Running a solo practice is a busy job, but Lisa Shin, OD, wants to add another. She’s running for a seat in the New Mexico House of Representatives and says that her experience as an optometrist is a valuable asset. “My platform is focused on education and public health,” she says. Her practice is Los Alamos Family Eye Care in Los Alamos.
“Education is the foundation for success, the key to upward mobility. Healthier communities are stronger communities. I have direct experience with patient care; I have been taking care of people for the past 20 years,” she says. “Doctors are being left out of the conversation about health care. As a small business owner and job creator, I know what it takes to get our economy moving in the right
direction. This is the message that I am running on.”
Dr. Shin says that she became more politically involved in the 2016 election. She was chosen as a New Mexico delegate and as a speaker for the Republican National Convention in July of that year. “That was an incredible opportunity I never expected. I told my story of pursuing the American dream as the daughter of Korean immigrants,” she says. “I was a strong, minority voice for our president. And that was uncommon.”
Communication skills in place
This is her first run for elected office. The incumbent for District 43 is Democrat Stephanie Garcia Richard, and she is running for a different position, land commissioner. While Dr. Shin is the only Republican candidate, there is a contested Democratic Party primary between two members of the Los Alamos County Council. The general election is November 6.
Health care is an important issue in New Mexico, as it is nationwide. In 2013 under the Affordable Care Act, New Mexico expanded Medicaid. Dr. Shin says the expansion has strained the state’s budget. “We need to find ways to strengthen the program so that it is available for those who need it the most,” she says.
That could include work requirements for able-bodied beneficiaries, as well as cost-sharing. “We have to address the waste, fraud and abuse in the program. Our attorney general’s office recovered $6.5 million in Medicaid fraud during the 2016 federal budget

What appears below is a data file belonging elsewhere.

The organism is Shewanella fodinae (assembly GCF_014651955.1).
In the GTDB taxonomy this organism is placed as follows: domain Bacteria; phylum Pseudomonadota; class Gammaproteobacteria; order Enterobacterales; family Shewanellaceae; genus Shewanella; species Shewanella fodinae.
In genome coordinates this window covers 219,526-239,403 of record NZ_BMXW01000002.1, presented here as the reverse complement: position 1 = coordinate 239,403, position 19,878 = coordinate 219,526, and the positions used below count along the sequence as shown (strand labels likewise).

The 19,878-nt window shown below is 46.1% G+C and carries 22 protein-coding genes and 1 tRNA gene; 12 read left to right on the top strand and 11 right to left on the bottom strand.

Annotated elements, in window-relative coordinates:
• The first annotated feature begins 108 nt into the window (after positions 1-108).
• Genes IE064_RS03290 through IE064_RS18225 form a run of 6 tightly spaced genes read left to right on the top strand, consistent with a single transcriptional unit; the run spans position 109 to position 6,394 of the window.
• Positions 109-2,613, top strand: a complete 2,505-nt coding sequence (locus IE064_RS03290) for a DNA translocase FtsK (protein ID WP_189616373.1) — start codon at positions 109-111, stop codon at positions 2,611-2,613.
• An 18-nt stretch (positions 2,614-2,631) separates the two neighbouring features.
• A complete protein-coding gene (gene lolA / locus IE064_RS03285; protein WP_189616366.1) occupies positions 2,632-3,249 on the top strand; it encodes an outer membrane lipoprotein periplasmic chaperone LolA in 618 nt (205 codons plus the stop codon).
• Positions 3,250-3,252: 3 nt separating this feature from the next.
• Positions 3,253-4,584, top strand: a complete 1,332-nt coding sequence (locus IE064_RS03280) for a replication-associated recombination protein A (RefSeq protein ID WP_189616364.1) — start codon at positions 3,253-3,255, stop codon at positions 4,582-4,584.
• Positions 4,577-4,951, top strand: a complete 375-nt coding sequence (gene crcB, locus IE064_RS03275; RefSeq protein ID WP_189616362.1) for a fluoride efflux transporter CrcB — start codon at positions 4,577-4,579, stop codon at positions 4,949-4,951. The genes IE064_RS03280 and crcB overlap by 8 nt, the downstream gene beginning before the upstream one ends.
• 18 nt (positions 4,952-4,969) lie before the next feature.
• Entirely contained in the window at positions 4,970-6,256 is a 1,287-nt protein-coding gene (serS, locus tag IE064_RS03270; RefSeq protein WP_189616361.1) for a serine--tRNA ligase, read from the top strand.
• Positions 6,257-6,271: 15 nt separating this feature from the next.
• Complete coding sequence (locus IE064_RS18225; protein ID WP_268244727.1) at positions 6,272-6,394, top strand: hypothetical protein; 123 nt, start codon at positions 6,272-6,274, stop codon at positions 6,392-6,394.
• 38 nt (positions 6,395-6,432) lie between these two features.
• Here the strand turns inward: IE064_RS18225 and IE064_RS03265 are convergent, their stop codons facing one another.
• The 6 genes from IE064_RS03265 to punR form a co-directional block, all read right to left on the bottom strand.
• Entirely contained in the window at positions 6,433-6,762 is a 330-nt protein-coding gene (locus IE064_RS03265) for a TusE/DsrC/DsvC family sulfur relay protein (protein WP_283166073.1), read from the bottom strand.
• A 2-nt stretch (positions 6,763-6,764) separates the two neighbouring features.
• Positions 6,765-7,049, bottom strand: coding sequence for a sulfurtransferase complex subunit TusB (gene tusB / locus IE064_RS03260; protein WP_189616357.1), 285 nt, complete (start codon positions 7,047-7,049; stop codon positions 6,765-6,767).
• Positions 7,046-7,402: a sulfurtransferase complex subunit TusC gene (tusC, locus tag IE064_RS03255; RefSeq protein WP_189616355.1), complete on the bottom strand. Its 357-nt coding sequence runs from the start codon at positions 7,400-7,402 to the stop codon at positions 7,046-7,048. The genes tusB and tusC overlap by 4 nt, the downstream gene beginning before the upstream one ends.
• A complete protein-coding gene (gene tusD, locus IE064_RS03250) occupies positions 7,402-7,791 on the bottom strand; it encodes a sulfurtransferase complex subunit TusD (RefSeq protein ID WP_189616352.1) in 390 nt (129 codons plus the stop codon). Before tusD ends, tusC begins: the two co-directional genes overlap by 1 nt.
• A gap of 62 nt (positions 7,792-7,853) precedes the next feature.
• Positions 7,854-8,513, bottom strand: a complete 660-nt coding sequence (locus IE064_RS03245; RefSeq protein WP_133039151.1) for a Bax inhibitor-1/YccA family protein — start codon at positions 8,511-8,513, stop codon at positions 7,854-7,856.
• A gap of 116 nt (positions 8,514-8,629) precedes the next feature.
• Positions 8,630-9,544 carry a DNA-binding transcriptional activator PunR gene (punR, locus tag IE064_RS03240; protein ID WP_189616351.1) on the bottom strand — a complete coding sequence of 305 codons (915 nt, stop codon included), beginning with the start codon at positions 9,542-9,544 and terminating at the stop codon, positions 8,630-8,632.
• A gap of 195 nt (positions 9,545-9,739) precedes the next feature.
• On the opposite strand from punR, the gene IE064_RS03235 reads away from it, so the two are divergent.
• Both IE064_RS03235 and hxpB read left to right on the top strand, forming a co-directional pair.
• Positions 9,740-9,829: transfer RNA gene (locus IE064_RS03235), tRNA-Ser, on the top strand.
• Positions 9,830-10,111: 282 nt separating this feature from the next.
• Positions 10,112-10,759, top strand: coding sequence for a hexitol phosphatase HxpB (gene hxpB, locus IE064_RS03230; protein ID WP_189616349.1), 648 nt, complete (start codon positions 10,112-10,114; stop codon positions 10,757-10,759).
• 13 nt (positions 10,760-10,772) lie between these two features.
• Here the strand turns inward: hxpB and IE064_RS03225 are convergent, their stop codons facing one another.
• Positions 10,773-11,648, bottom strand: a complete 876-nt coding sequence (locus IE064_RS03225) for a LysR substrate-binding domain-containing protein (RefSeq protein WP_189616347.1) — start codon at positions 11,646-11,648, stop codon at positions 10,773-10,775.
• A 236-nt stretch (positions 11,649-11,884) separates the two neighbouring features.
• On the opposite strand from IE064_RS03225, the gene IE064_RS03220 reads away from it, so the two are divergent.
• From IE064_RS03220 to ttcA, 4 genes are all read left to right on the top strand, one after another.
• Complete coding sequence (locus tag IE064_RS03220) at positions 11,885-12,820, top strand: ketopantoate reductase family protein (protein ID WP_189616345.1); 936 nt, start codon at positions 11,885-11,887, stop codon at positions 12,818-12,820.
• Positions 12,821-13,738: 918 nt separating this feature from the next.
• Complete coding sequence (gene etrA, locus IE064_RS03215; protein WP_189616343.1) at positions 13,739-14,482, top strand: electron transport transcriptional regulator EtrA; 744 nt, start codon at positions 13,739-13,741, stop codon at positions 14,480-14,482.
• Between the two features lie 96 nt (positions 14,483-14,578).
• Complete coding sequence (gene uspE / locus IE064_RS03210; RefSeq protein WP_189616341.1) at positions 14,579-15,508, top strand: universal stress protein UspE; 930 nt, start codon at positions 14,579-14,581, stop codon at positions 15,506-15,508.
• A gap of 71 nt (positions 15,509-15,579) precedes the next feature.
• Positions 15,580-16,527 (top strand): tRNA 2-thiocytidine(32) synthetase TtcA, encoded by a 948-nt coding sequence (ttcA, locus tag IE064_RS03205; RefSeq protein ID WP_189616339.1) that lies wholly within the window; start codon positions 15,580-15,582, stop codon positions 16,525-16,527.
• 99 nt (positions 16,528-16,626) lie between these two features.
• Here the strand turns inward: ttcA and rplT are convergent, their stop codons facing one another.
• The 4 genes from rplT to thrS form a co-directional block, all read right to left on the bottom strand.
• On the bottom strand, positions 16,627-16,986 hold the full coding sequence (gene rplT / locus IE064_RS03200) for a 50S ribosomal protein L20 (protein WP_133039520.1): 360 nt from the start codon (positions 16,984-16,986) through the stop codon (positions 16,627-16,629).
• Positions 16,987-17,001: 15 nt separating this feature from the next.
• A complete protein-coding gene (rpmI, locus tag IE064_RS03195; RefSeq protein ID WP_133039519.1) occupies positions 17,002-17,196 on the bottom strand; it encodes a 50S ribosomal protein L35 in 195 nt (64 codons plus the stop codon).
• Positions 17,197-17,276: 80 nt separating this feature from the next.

year. I am particularly disappointed that legislation to expand the Medicaid Fraud Control Unit failed to pass this year.”
One challenge for Dr. Shin is that Democrats hold a 43 percent to 31 percent registration edge in her district. “Although solid Republican just six years ago, my district currently leans more toward Democrats,” she says. “During my candidate training, I learned
that personal contact with the voters is an essential part of the campaign. But this is what I do every day. As an optometrist, I have built the personal relationships, earned trust and gained respect as well as name recognition.”
Overlap of constituents and patients
District 43 has about 28,000 residents, and its economic driver is the Los Alamos National Laboratory, part of the U.S. Department of Energy. The laboratory was created during World War II to work on the design of nuclear weapons. It now employs nearly 12,000 people.
Dr. Shin campaigns on weekends and in the evenings during the week. She has a Facebook page for her campaign. She has a large campaign sign outside her office and wears a campaign button to work. “I avoid initiating political conversations during the eye exam, but I answer questions when asked. As I go canvassing, many of the doors I knock on are those of my patients. My practice helps my campaign, and my campaign helps my practice.”
The legislature’s annual sessions begin every January in the state capitol, Santa Fe. It’s a 33-mile drive from Los Alamos to the capitol. The job has no salary, but members do get a per diem and mileage.
“I would have to take time off and change my schedule,” she says. “Being in private practice gives me the flexibility to do that.” If elected, she would be the only optometrist in the state’s legislature. “This is a golden opportunity for our profession to have direct
representation and a voice in government.”